Runway Developments: The Challenges of Building Near Airports
With over 5,100 public use airports in the United States (according to 2014 United States Department of Transportation data), chances are that you live or work near an airport. If you live in a rural area, you might live near one of the almost 14,000 private use airports including authorized runways on farmland, or perhaps you even own one.
If you want to build or redevelop a structure near a public airport, be prepared to navigate Federal Aviation Administration (FAA) Regulation Part 77. Building on or near any airport can raise safety concerns for an aircraft when approaching or taking off from the airport. Part 77 places restrictions on the height of structures that may be built near or on a public use airport. If a building project falls within the scope of Part 77, then the owner must submit a Notice of Proposed Construction or Alteration to the FAA. That form requires the property owner to provide information necessary for the FAA to determine if the proposed construction is a hazard that would obstruct air navigation. Also, local zoning requirements often contain setbacks and restrictions relating to building near a runway or airport.
Imaginary Surfaces! You want to build or alter a building on land near an airport but how do you know if you notify the FAA? Unfortunately, in most cases, the answer depends on a calculating an imaginary surface – one that takes into account the distance between the runway and the proposed building and applies a different surface ratio depending on the distance (14 C.F.R. § 77.9). Engineering and design firms can help with calculating the imaginary surface. The FAA also makes a tool on its website for the public to help make this determination (it requires input of data including the exact coordinates of the building). You also need to notify the FAA of any construction or alterations on the property of any public use airport.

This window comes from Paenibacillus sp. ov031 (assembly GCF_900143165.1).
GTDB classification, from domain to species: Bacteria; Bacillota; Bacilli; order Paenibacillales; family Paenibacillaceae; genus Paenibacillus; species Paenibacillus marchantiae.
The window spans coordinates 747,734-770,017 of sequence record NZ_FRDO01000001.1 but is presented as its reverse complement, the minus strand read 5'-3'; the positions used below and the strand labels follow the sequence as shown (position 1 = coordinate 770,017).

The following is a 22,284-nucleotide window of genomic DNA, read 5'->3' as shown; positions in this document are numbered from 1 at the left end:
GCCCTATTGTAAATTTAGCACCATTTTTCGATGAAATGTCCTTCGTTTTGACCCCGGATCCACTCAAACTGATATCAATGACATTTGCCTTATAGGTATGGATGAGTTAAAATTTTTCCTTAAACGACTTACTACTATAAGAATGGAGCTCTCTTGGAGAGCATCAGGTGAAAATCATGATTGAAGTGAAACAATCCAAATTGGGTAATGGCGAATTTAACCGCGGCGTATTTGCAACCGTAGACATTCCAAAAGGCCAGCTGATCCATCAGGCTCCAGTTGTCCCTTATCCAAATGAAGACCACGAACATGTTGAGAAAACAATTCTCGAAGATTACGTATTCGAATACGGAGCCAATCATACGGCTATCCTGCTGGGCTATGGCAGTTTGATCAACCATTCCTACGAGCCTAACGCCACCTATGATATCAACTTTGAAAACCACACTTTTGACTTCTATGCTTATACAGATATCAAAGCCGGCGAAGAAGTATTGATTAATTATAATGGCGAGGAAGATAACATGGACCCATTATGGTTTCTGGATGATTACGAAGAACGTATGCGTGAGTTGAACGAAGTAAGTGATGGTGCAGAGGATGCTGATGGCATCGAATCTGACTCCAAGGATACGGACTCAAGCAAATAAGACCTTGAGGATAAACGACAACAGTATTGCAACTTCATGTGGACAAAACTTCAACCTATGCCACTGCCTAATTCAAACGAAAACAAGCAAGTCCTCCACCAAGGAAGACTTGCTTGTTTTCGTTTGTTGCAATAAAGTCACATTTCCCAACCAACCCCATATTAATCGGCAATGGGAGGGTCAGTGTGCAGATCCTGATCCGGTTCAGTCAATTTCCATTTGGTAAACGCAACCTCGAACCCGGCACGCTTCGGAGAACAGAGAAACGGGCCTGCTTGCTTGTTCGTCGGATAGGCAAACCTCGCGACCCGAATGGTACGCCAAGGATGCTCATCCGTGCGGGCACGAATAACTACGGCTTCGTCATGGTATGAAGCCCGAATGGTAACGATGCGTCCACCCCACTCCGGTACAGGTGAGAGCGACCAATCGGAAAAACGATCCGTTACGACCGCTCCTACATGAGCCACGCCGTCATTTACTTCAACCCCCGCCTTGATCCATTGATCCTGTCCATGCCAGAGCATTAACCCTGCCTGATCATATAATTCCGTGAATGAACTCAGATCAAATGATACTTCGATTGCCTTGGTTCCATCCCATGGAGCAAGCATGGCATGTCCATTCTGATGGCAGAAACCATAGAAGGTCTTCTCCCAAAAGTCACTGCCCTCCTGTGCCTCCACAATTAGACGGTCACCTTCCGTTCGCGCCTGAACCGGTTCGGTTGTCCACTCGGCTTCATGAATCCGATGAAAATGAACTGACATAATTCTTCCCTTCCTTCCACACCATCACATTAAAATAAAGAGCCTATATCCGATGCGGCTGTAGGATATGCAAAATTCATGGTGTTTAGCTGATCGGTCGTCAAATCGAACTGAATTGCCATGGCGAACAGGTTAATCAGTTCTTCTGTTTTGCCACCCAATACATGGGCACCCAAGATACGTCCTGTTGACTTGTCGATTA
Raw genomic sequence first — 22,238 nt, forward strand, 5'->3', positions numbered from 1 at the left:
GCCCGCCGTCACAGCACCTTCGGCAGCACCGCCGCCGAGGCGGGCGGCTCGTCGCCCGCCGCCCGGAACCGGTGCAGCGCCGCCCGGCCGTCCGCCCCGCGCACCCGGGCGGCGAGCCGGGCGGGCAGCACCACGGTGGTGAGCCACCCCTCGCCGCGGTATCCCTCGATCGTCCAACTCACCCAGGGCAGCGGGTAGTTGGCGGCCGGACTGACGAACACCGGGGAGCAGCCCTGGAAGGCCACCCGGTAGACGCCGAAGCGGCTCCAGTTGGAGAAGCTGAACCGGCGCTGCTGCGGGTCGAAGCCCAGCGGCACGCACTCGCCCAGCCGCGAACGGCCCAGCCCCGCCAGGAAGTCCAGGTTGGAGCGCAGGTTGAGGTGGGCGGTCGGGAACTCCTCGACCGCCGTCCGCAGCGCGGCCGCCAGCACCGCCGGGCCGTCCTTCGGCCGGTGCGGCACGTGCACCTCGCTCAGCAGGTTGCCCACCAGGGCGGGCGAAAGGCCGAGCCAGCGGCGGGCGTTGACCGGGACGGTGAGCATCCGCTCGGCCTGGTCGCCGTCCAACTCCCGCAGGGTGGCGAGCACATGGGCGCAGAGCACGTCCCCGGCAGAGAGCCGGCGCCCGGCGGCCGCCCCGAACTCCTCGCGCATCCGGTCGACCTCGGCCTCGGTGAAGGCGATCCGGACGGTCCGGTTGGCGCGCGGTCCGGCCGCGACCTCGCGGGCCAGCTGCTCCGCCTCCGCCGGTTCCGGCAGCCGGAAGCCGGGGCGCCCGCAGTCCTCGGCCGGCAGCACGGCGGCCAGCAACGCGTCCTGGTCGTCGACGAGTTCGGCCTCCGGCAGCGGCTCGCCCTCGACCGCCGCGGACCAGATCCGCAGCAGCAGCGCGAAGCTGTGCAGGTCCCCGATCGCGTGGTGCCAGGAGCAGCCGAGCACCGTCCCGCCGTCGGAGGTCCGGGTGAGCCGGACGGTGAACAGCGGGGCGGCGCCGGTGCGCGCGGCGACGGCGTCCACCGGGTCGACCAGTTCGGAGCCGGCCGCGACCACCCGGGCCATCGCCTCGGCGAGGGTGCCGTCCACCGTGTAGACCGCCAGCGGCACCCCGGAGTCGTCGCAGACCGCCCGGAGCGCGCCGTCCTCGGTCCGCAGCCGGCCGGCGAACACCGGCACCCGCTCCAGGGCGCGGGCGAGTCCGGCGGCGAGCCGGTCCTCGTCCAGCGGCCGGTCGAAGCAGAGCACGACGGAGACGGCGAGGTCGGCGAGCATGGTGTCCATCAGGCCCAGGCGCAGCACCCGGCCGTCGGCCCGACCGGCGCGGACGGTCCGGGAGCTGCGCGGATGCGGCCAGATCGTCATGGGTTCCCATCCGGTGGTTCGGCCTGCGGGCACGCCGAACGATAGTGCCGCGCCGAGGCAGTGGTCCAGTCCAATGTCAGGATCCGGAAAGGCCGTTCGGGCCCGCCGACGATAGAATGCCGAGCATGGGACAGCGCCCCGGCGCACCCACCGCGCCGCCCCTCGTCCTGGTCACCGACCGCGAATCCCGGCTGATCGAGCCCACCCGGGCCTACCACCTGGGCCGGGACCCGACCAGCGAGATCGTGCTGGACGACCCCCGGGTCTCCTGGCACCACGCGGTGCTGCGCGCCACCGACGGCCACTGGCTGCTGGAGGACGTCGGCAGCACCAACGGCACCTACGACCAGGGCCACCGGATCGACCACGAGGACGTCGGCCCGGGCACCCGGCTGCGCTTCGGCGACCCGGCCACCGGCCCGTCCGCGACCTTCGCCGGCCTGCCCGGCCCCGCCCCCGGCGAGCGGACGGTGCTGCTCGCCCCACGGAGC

Watch out for windmills! If you own a small airport or runway, pay special mind to proposed building projects in the surrounding area that could be a hazard to navigation to and from your airport. For example, wind energy projects are gaining popularity as a method of clean energy but the placement of wind turbines (which often exceed 400 feet) should be carefully reviewed to ensure they do not interfere with aircraft navigation at nearby airports. Be aware that Part 77 applies to public airports, so it may not protect a private airport when a wind farm wants to move in next door. So what options does a private runway owner have?
For one, the FAA always requires submission of the form for any building proposed to be higher than 200 feet above ground level. If the development near you is to exceed that height, this might give you a chance to weigh in with the FAA. It is also worth investigating state and local restrictions that might apply to the construction. Further, you could also consider becoming a public use airport. The work involved to do so might vary from state to state, but it might be worth considering.
If you are building near an airport or someone is building near yours, FMJ’s Transportation & Logistics group can help you navigate this process and ensure compliance with Part 77 and all other applicable rules. If you own a private airport, FMJ can help analyze the pros and cons of seeking public use status for a currently private airport.
If you need further information on these or related matters, contact Lorie Klein at 952-224-9750 or firstname.lastname@example.org or Kevin Johnson at 952-995-9576 or email@example.com. Click here to learn more about our Transportations and Logistics practice group.